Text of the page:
Bio-sketches: an iterative process that allows recognizing, extraction, and adaptation of the essential characteristics of biological models

  • Camilo Angulo Universidad Jorge Tadeo Lozano
  • Marcos Mortensen Steagall  (Translator) Auckland University of Technology
Keywords: Bio-sketches, Biological models, Iterative process,, Design, Levels of abstraction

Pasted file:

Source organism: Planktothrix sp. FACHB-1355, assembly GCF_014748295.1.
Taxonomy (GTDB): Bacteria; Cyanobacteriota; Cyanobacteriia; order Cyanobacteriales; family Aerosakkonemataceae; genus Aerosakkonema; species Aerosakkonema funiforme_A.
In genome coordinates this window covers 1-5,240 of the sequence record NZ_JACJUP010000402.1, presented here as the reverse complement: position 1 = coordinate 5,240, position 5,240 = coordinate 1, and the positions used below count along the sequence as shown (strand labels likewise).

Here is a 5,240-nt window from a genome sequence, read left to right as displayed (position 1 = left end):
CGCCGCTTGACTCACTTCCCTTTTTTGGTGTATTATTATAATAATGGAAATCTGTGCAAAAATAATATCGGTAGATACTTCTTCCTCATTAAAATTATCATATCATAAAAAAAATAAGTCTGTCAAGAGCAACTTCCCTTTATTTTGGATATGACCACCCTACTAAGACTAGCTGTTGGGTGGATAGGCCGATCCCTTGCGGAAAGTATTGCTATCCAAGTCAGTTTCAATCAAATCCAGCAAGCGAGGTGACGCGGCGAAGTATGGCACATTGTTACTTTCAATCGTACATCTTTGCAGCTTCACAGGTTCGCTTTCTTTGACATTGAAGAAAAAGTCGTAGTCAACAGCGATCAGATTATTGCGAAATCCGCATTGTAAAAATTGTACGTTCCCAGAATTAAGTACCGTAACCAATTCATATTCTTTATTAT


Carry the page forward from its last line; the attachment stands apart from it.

One of the biggest challenges that first-year design studio students experience in a traditional ideation process is when they have to face the blank page to begin drawing ideas after reading the brief instructions. It was in 2020, that as a teacher I looked for pedagogical alternatives that will generate a lower sense of frustration in students, that's why I started experimenting with an induction approach based on the essential features of biological models (Gebehuber & Drack, 2008), an interdisciplinary approach that allows combining design and biology methods with the purpose that students acquire an ability to recognize and understand structures of nature that facilitate the drawing of concepts and forms for their first sketches. All starts from some already existing biological solutions, from which a useful principle is extracted at any of its scales (cell, tissue, organ, system) with which Nature has managed to complete a task (Wiltschnig et al. 2013), and subsequently, a search process for a design problem is carried out to which this principle can be applied with accuracy. This drawing exercise was a valuable option, especially for the moment of virtual education in design that we experienced last year, managing to improve the ideation process that we carried out in class through the screen. I name this exercise bio-sketches, and it has the goal that students can refine structural patterns of nature through a cyclical process of drawing sketches. Later in 2021, already with greater experience and knowledge of the methodology, I wanted to enhance that purpose by developing an incremental iteration model with three stages where different levels of thought are developed, getting students to draw sketches with high levels of innovation. Based on some reference texts (Benyus, 1997; Arciszewski & Cornell, 2006; Nagel et al., 2018), the iterative abstraction process proposal is characterized in the following way: The first loop of iteration of bio-sketches has a low level of abstraction, where the drawings are elementary and are reduced to imitating the shape directly and superficially using reference images. In nature, it is found as an evolutionary strategy known as mimicry, which by copying some characteristics increases the chances of survival. It includes the study of categories from morphology in terms of the shape and geometry of living organisms. The second loop of iteration of bio-sketches has a medium level of abstraction, it studies the processes in context, as a state of changes in the physical environment in which a series of interrelating elements, in nature it is found as the biological principle of adaptation. It includes the study of categories of behavior in terms of response processes to stimuli. The third loop of iteration of bio-sketches has a high level of abstraction that seeks new knowledge from a deep understanding, to imitate the systems, principles, and strategies or patterns, which in nature is found as the biological principle of mutation. It includes the study of categories of physiology in terms of functions of living systems, subsystems, and their parts.